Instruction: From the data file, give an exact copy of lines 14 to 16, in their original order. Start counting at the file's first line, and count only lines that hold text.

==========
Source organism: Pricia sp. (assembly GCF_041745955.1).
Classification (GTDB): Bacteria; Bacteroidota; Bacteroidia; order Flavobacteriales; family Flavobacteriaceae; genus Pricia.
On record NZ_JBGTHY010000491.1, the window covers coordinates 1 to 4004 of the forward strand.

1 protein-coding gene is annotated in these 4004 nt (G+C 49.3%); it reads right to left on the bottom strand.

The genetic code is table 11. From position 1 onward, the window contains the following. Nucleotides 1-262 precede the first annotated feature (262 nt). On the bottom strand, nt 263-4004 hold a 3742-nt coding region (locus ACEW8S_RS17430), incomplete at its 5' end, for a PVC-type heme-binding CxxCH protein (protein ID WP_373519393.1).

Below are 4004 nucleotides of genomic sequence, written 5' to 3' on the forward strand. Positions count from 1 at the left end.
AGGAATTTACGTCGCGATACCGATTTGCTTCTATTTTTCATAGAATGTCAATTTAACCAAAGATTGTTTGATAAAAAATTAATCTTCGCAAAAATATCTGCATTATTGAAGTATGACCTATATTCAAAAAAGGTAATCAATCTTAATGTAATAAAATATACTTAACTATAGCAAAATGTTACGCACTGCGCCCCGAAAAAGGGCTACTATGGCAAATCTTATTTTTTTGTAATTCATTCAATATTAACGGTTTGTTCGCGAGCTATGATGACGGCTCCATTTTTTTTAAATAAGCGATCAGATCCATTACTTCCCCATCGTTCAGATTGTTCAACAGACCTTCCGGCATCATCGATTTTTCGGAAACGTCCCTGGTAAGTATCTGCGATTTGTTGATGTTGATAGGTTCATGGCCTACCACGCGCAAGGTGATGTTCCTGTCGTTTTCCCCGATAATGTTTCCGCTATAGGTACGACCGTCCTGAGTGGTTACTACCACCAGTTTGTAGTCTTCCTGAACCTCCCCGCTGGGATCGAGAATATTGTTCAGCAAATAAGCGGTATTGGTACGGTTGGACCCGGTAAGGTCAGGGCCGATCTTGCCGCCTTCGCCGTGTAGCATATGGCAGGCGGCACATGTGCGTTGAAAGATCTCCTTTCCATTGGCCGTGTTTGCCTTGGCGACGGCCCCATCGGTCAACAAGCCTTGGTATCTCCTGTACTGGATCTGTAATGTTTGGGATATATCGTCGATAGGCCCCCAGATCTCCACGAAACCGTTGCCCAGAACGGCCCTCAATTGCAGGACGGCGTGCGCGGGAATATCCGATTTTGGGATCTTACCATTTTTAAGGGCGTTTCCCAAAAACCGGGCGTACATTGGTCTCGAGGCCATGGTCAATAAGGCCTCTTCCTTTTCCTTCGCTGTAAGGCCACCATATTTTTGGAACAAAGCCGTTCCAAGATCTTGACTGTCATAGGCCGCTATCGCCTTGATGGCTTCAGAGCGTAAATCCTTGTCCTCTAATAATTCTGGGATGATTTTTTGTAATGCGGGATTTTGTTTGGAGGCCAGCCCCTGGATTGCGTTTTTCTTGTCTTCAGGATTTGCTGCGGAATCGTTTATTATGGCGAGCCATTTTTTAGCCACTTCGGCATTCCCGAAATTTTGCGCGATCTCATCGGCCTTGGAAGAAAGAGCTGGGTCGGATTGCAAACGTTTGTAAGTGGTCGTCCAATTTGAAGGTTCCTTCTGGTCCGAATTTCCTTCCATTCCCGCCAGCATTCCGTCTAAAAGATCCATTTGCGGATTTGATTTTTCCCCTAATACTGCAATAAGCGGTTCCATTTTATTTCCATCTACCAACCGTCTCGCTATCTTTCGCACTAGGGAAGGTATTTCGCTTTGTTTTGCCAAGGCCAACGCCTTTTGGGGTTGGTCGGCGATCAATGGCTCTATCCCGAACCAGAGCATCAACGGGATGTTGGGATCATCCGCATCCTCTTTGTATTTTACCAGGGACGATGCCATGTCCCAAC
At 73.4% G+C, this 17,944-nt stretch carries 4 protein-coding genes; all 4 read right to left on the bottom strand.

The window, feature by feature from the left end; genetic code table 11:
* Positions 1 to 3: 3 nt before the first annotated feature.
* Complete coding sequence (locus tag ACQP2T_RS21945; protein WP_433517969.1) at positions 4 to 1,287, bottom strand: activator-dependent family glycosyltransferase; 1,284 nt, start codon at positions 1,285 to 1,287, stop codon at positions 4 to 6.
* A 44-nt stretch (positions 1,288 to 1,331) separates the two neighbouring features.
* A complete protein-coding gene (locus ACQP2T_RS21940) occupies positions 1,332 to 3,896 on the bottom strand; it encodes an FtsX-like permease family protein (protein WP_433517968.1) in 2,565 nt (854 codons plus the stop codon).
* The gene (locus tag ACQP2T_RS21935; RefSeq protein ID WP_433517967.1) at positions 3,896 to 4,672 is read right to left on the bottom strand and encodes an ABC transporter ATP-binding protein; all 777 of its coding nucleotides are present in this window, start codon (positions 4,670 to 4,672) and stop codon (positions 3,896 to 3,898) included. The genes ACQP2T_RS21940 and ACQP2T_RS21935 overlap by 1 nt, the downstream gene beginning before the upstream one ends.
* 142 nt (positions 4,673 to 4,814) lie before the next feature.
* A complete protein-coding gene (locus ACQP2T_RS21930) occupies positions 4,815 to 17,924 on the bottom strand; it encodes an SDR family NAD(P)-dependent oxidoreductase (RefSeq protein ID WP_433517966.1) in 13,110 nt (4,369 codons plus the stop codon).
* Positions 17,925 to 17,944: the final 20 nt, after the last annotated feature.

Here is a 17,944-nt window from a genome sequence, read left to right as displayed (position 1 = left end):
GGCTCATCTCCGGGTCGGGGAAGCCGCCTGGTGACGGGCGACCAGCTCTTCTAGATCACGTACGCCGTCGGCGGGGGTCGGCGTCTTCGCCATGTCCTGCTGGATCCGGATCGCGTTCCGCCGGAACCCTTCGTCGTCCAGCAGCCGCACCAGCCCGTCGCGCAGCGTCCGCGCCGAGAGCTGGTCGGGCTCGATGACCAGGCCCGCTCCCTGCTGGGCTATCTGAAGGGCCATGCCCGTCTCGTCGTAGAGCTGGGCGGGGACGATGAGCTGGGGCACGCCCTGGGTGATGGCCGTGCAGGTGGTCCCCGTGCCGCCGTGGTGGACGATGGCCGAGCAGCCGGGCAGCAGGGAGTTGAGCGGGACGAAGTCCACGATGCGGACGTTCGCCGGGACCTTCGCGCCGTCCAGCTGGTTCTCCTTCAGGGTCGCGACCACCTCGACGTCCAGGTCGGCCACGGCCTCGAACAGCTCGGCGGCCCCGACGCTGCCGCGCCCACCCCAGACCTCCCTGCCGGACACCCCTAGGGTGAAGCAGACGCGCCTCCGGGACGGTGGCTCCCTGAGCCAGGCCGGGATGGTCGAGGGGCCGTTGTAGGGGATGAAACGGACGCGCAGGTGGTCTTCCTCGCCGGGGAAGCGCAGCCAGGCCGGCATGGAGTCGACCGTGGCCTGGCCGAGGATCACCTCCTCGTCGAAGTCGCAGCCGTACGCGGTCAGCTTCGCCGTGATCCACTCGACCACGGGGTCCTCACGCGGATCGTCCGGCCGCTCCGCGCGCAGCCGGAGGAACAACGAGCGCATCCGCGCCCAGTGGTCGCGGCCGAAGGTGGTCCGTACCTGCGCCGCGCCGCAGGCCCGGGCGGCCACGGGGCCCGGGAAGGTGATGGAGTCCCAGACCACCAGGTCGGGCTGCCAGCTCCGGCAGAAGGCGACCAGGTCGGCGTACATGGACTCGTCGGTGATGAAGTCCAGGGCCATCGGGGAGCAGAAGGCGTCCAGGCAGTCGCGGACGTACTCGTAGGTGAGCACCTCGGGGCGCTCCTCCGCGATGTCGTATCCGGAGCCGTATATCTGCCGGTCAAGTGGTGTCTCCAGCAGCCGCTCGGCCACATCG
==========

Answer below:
* The gene (locus tag ACQP2T_RS21935; RefSeq protein ID WP_433517967.1) at positions 3,896 to 4,672 is read right to left on the bottom strand and encodes an ABC transporter ATP-binding protein; all 777 of its coding nucleotides are present in this window, start codon (positions 4,670 to 4,672) and stop codon (positions 3,896 to 3,898) included. The genes ACQP2T_RS21940 and ACQP2T_RS21935 overlap by 1 nt, the downstream gene beginning before the upstream one ends.
* 142 nt (positions 4,673 to 4,814) lie before the next feature.
* A complete protein-coding gene (locus ACQP2T_RS21930) occupies positions 4,815 to 17,924 on the bottom strand; it encodes an SDR family NAD(P)-dependent oxidoreductase (RefSeq protein ID WP_433517966.1) in 13,110 nt (4,369 codons plus the stop codon).